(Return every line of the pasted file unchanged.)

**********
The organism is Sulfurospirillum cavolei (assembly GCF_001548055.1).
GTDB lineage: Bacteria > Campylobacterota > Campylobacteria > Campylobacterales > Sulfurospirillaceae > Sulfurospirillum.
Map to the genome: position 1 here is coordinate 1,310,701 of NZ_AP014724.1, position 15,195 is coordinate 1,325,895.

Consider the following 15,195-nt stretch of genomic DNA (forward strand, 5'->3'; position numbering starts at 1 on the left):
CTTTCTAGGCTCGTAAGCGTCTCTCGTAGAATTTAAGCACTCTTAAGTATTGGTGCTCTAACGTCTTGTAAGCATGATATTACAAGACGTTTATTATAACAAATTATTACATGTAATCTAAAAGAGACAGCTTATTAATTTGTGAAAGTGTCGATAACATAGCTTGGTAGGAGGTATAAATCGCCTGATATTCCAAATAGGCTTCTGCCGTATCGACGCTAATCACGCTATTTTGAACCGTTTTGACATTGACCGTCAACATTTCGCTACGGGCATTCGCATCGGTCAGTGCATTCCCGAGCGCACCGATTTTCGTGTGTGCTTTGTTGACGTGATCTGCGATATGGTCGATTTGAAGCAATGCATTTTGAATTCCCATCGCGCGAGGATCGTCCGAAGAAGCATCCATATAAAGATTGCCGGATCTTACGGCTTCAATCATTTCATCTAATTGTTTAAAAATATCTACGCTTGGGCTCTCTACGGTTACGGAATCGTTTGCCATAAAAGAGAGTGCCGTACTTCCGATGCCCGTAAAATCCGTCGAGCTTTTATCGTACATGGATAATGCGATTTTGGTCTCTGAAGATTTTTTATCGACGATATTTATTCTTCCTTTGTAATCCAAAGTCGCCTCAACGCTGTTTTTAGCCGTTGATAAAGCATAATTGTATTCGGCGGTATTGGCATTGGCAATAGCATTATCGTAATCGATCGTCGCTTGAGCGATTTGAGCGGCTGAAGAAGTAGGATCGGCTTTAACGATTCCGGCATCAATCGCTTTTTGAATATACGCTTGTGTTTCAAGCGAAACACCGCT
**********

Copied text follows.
The organism is Sulfurospirillum cavolei (assembly GCF_001548055.1).
GTDB lineage: Bacteria > Campylobacterota > Campylobacteria > Campylobacterales > Sulfurospirillaceae > Sulfurospirillum.
Map to the genome: position 1 here is coordinate 1,310,701 of NZ_AP014724.1, position 15,195 is coordinate 1,325,895.

Consider the following 15,195-nt stretch of genomic DNA (forward strand, 5'->3'; position numbering starts at 1 on the left):
CTTTCTAGGCTCGTAAGCGTCTCTCGTAGAATTTAAGCACTCTTAAGTATTGGTGCTCTAACGTCTTGTAAGCATGATATTACAAGACGTTTATTATAACAAATTATTACATGTAATCTAAAAGAGACAGCTTATTAATTTGTGAAAGTGTCGATAACATAGCTTGGTAGGAGGTATAAATCGCCTGATATTCCAAATAGGCTTCTGCCGTATCGACGCTAATCACGCTATTTTGAACCGTTTTGACATTGACCGTCAACATTTCGCTACGGGCATTCGCATCGGTCAGTGCATTCCCGAGCGCACCGATTTTCGTGTGTGCTTTGTTGACGTGATCTGCGATATGGTCGATTTGAAGCAATGCATTTTGAATTCCCATCGCGCGAGGATCGTCCGAAGAAGCATCCATATAAAGATTGCCGGATCTTACGGCTTCAATCATTTCATCTAATTGTTTAAAAATATCTACGCTTGGGCTCTCTACGGTTACGGAATCGTTTGCCATAAAAGAGAGTGCCGTACTTCCGATGCCCGTAAAATCCGTCGAGCTTTTATCGTACATGGATAATGCGATTTTGGTCTCTGAAGATTTTTTATCGACGATATTTATTCTTCCTTTGTAATCCAAAGTCGCCTCAACGCTGTTTTTAGCCGTTGATAAAGCATAATTGTATTCGGCGGTATTGGCATTGGCAATAGCATTATCGTAATCGATCGTCGCTTGAGCGATTTGAGCGGCTGAAGAAGTAGGATCGGCTTTAACGATTCCGGCATCAATCGCTTTTTGAATATACGCTTGTGTTTCAAGCGAAACACCGCT